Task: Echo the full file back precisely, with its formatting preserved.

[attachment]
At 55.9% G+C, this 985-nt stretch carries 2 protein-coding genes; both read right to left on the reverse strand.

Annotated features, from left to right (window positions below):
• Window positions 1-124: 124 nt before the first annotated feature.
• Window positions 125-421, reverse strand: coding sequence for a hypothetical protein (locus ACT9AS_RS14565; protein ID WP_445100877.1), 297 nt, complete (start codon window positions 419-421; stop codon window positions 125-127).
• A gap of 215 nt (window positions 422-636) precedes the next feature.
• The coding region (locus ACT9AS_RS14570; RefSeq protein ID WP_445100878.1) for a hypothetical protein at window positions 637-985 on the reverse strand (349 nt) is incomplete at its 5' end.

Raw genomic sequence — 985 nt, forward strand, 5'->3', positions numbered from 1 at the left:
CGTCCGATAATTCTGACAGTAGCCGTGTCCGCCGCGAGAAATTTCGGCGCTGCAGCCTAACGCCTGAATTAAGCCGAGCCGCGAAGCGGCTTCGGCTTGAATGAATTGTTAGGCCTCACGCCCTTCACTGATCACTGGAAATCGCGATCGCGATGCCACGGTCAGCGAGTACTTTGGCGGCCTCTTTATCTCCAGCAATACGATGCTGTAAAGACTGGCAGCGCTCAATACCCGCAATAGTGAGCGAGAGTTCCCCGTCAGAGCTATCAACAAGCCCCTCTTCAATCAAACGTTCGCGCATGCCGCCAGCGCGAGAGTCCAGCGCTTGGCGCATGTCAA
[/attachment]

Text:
At 55.9% G+C, this 985-nt stretch carries 2 protein-coding genes; both read right to left on the reverse strand.

Annotated features, from left to right (window positions below):
• Window positions 1-124: 124 nt before the first annotated feature.
• Window positions 125-421, reverse strand: coding sequence for a hypothetical protein (locus ACT9AS_RS14565; protein ID WP_445100877.1), 297 nt, complete (start codon window positions 419-421; stop codon window positions 125-127).
• A gap of 215 nt (window positions 422-636) precedes the next feature.
• The coding region (locus ACT9AS_RS14570; RefSeq protein ID WP_445100878.1) for a hypothetical protein at window positions 637-985 on the reverse strand (349 nt) is incomplete at its 5' end.

Raw genomic sequence — 985 nt, forward strand, 5'->3', positions numbered from 1 at the left:
CGTCCGATAATTCTGACAGTAGCCGTGTCCGCCGCGAGAAATTTCGGCGCTGCAGCCTAACGCCTGAATTAAGCCGAGCCGCGAAGCGGCTTCGGCTTGAATGAATTGTTAGGCCTCACGCCCTTCACTGATCACTGGAAATCGCGATCGCGATGCCACGGTCAGCGAGTACTTTGGCGGCCTCTTTATCTCCAGCAATACGATGCTGTAAAGACTGGCAGCGCTCAATACCCGCAATAGTGAGCGAGAGTTCCCCGTCAGAGCTATCAACAAGCCCCTCTTCAATCAAACGTTCGCGCATGCCGCCAGCGCGAGAGTCCAGCGCTTGGCGCATGTCAA